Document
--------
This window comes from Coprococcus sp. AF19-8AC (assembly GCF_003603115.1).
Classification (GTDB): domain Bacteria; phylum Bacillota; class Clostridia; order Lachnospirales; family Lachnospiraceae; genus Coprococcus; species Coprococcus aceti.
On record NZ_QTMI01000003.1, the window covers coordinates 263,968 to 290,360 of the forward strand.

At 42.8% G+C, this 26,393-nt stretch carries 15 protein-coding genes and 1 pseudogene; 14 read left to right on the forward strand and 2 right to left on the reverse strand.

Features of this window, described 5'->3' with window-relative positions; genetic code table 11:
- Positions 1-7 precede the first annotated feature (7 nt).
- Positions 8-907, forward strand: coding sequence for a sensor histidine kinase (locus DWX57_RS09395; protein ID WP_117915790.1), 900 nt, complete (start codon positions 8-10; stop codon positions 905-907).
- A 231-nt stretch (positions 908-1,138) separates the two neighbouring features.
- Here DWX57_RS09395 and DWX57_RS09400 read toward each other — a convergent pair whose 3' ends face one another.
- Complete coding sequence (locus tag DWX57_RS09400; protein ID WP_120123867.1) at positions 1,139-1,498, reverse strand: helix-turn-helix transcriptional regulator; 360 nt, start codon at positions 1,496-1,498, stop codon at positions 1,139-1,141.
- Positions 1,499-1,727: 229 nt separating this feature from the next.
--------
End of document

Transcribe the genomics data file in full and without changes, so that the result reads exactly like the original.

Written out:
This window comes from Coprococcus sp. AF19-8AC (assembly GCF_003603115.1).
Classification (GTDB): domain Bacteria; phylum Bacillota; class Clostridia; order Lachnospirales; family Lachnospiraceae; genus Coprococcus; species Coprococcus aceti.
On record NZ_QTMI01000003.1, the window covers coordinates 263,968 to 290,360 of the forward strand.

At 42.8% G+C, this 26,393-nt stretch carries 15 protein-coding genes and 1 pseudogene; 14 read left to right on the forward strand and 2 right to left on the reverse strand.

Features of this window, described 5'->3' with window-relative positions; genetic code table 11:
- Positions 1-7 precede the first annotated feature (7 nt).
- Positions 8-907, forward strand: coding sequence for a sensor histidine kinase (locus DWX57_RS09395; protein ID WP_117915790.1), 900 nt, complete (start codon positions 8-10; stop codon positions 905-907).
- A 231-nt stretch (positions 908-1,138) separates the two neighbouring features.
- Here DWX57_RS09395 and DWX57_RS09400 read toward each other — a convergent pair whose 3' ends face one another.
- Complete coding sequence (locus tag DWX57_RS09400; protein ID WP_120123867.1) at positions 1,139-1,498, reverse strand: helix-turn-helix transcriptional regulator; 360 nt, start codon at positions 1,496-1,498, stop codon at positions 1,139-1,141.
- Positions 1,499-1,727: 229 nt separating this feature from the next.